A Toolkit Fine-Tuning the Dyadic “Fuzzy Space”?
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Cardiac excitation-contraction (E-C) coupling links action potentials to muscle contraction and is in essence a process of calcium ion mobilization.1 The central mechanism governing this process in ventricular myocytes is Ca2+-induced Ca2+ release, or CICR. It has been established for more than 20 years that CICR operates in a local control mode, taking place in a restricted junctional space of ≈12 to 15 nm between the transverse (T)-tubule and sarcoplasmic reticulum (SR) membranes, namely, the junctional membrane complexes or cardiac dyads.2,3 Within this dyadic “fuzzy space,”4 clusters of ryanodine receptor (RyR) Ca2+ release channels on the SR constitute the calcium release apparatus together with the directly apposed voltage-gated L-type Ca2+ channels (LTCCs) located primarily on the T-tubule membrane.5 On membrane depolarization, a small amount of Ca2+ influx through the opening of LTCCs locally activates adjacent RyRs to release a much larger (≈10 times) amount of Ca2+ from the SR.6,7 The normal, functional cross-talk between LTCCs and RyRs depends on a stable local ultrastructure—the cardiac dyad.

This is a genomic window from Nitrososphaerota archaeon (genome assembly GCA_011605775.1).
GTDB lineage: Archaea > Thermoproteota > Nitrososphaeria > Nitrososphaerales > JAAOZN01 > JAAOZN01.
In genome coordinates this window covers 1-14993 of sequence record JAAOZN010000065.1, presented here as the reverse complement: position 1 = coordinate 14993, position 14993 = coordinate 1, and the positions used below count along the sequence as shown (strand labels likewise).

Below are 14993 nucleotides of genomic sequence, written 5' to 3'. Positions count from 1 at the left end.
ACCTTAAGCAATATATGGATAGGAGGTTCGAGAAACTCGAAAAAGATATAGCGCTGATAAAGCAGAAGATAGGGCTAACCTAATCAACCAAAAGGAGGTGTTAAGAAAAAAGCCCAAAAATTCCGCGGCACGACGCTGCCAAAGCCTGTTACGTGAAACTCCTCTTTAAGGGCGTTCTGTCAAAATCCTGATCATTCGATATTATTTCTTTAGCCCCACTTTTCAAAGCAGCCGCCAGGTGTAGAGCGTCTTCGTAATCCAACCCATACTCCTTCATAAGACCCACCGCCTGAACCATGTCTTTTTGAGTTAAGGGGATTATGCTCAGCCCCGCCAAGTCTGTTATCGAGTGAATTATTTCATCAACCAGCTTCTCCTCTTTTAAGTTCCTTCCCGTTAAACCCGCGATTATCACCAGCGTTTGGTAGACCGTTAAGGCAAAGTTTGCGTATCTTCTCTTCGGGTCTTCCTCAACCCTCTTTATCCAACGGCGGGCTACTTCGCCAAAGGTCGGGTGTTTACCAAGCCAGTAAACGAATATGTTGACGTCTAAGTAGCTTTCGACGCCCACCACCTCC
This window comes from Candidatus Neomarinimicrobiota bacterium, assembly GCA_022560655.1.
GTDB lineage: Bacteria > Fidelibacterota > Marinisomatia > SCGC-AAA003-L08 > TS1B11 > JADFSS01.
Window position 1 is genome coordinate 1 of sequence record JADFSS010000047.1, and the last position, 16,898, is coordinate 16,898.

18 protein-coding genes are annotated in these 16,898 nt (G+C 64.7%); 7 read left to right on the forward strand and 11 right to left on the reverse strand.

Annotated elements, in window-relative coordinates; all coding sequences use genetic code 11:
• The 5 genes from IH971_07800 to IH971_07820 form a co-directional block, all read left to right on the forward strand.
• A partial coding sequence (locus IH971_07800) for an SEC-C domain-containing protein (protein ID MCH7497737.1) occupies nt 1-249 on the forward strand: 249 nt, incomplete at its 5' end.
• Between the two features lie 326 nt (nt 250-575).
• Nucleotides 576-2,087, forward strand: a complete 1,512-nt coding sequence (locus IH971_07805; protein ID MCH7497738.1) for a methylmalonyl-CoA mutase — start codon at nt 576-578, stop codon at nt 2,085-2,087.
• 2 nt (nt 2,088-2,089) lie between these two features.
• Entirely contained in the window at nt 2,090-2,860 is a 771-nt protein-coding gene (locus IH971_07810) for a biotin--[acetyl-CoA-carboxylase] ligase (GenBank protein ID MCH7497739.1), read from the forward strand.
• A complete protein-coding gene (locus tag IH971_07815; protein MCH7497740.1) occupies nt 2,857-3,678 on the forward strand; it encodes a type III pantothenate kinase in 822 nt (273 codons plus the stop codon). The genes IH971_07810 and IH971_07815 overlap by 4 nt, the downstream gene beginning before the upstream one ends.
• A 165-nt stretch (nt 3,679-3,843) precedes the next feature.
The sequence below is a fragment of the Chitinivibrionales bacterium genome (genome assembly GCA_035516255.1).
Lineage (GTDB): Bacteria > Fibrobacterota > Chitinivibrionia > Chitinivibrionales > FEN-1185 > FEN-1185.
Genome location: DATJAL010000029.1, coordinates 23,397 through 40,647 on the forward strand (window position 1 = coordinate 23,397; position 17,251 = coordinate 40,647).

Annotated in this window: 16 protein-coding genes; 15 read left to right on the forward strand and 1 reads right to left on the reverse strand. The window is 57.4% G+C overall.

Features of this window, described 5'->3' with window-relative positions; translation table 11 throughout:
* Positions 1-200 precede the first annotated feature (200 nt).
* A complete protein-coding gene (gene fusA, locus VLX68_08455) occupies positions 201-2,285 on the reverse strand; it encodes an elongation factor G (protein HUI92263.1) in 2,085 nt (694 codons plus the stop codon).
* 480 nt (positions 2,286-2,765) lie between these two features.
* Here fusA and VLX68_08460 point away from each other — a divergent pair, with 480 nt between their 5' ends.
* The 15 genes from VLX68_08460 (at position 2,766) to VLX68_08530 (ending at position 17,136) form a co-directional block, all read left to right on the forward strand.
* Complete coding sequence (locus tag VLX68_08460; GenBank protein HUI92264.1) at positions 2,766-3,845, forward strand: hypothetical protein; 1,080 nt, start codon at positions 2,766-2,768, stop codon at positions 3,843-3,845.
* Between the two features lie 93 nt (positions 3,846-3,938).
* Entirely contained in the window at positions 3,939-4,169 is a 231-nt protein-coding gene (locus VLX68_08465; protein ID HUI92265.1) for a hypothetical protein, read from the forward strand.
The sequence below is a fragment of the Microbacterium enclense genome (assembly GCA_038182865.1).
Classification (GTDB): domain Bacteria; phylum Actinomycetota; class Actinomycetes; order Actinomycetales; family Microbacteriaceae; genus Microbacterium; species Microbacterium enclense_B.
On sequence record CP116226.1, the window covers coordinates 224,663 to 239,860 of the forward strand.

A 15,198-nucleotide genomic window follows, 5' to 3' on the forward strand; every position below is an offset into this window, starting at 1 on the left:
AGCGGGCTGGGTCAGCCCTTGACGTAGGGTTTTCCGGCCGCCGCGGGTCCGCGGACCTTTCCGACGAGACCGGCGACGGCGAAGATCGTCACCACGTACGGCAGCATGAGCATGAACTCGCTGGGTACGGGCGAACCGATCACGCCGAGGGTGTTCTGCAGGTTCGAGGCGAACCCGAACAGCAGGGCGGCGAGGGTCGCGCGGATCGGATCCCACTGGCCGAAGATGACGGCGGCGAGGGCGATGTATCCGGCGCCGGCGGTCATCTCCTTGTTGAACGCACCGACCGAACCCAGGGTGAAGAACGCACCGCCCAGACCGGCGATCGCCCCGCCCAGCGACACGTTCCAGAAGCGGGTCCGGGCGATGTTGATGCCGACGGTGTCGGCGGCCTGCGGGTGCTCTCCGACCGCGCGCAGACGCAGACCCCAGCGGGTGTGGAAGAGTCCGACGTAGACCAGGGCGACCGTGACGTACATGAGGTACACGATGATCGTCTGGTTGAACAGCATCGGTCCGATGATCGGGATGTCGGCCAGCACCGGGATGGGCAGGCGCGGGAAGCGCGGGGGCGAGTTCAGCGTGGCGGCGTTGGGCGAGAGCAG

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The molecular mechanism underlying the formation of cardiac dyads remained a mystery until the pioneering work of Takeshima and colleagues.8 In their study, junctophilins were identified as key molecules that maintain junctional membrane complexes between the plasma membrane and the endoplasmic/sarcoplasmic reticulum (ER/SR) in excitable cells. The junctophilin protein family contains 4 members (JP1-4), and JP2 is the only subtype expressed in cardiac myocytes. Lack of JP2 in mice causes embryonic …